I just received this article from a friend in regards to a lawsuit filed against Victoria Secret for putting formaldehyde in their bras and women having sever reactions. I thought we could all use a bit of clothing and dye education/reminder to buy things that are gentle on the planet and gentle on ourselves.
Why Do They Put Formaldehyde in clothes?
Formaldehyde, most commonly known as embalming fluid, serves a number of purposes in manufactured products. It is actually frequently used in fabrics to give them a variety of "easy care properties" such as:
- Permanent press
- Anti-cling, anti-static, anti-wrinkle, and anti-shrink
- Waterproofing and stain resistance
- Perspiration proof
- Moth proof
- Mildew resistance
According to the American Contact Dermatitis Society, rayon, blended cotton, corduroy, wrinkle-resistant 100 percent cotton, and any synthetic blended polymer are likely to have been treated with formaldehyde resins.
But as some are finding out the hard way, easy care comes at a price.
Health Hazards of Formaldehyde
Formaldehyde, for all its benefits, is also listed as a "probable carcinogen." And, unfortunately, the United States is more lax about its regulation than most other countries. For example, "low level" of acceptable formaldehyde in Japan is 75 ppm, whereas the U.S. "low level" of acceptable formaldehyde is near 300 ppm.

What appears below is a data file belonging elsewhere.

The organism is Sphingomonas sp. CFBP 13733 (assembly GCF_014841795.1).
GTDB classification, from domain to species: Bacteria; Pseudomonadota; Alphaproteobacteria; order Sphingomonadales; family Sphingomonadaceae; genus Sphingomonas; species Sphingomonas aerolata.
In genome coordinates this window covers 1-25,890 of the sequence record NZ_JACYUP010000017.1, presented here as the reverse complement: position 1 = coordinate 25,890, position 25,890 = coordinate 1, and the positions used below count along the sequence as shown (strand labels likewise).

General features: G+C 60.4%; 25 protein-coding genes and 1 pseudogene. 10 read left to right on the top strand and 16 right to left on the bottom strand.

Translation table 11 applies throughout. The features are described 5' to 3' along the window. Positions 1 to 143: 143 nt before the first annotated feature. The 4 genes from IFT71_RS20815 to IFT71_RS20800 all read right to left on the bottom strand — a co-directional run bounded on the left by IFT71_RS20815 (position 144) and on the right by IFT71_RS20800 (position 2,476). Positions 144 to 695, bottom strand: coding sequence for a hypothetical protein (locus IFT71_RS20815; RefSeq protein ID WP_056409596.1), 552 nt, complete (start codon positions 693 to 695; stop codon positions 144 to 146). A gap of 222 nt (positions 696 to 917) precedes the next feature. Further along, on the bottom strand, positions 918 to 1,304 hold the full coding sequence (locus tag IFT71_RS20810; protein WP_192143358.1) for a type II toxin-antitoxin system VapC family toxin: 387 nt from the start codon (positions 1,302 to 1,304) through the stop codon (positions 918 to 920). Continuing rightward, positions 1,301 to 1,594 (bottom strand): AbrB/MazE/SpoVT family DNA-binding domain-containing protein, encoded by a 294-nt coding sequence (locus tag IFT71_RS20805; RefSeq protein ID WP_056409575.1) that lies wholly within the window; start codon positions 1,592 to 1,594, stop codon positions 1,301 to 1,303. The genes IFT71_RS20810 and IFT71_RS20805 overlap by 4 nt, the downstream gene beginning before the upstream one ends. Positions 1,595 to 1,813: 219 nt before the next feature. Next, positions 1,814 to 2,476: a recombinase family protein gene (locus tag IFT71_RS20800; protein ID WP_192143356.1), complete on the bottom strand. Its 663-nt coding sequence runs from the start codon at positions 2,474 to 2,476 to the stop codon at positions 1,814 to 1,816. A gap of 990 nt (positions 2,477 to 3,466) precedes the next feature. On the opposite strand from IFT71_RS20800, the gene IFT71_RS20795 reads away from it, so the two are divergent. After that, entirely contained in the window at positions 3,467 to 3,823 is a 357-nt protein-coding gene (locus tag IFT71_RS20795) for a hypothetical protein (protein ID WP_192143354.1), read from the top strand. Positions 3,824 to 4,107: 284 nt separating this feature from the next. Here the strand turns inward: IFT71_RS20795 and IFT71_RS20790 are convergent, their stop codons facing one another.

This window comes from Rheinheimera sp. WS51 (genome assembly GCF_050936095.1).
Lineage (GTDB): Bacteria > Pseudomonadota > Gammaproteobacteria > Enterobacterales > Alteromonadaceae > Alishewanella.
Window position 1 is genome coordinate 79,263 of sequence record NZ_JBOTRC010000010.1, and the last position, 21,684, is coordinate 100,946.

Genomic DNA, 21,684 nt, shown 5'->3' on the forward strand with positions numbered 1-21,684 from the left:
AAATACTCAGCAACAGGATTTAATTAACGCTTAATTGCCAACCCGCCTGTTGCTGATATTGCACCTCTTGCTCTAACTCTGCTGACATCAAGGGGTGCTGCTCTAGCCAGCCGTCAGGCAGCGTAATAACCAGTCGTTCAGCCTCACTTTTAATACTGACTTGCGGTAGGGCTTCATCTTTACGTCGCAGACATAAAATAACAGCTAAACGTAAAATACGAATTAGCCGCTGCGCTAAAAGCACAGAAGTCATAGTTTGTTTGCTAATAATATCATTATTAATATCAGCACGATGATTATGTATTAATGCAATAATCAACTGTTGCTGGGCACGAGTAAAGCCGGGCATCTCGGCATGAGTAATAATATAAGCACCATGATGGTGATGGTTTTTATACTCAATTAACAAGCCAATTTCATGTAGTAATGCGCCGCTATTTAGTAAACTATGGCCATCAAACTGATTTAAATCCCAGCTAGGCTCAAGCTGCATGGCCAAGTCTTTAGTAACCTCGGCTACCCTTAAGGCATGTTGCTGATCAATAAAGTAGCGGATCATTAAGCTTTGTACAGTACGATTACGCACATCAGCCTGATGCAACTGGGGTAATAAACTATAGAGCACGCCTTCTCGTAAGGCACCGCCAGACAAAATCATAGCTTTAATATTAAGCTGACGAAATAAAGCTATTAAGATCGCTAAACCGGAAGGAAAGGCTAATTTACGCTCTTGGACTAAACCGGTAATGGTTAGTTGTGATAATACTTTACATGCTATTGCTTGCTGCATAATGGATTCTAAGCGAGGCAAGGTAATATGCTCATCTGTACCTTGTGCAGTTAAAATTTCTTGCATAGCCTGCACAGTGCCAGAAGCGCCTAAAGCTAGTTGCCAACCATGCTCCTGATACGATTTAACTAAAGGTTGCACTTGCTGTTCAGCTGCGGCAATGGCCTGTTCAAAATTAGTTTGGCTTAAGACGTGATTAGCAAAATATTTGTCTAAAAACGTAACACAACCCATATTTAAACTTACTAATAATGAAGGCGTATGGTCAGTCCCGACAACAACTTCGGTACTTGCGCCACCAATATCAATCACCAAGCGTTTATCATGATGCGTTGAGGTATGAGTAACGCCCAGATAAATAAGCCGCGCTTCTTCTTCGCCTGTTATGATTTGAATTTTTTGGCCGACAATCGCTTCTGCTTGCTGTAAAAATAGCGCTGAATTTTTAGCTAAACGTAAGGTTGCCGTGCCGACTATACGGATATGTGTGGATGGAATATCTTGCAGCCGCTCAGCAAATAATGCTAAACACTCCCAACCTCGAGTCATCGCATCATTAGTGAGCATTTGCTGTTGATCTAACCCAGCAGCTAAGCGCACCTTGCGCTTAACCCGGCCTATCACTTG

There's evidence that some people can develop sensitivity to formaldehyde from repeated exposure, which can eventually become a serious health concern.
You can be exposed to the chemical both via off-gassing and direct contact with your skin.
Formaldehyde has also been shown to cause cancer in animals, and may cause cancer in humans. Other common adverse health effects include:
- skin rash (contact dermatitis)
- severe allergic reactions
- eye, nose, and throat irritation
- wheezing and coughing
Be aware that it takes several washings, with dryings and airings in between, to significantly reduce the amount of formaldehyde found in clothing and other household fabrics like window drapes.
So if you suffer from chemical sensitivities, it is important to pay careful attention to what you buy, especially if it's going next to your skin. Contact dermatitis from clothing can be recognized by a chronic and recurring rash that appears on parts of your body where clothing fits tight.
Because heat and humidity increase the emissions from formaldehyde resins, the American Contact Dermatitis Society warns that areas around waistbands, collars, underarms, the upper back, inner thighs, and back of knees are more prone to chemical-induced skin rashes.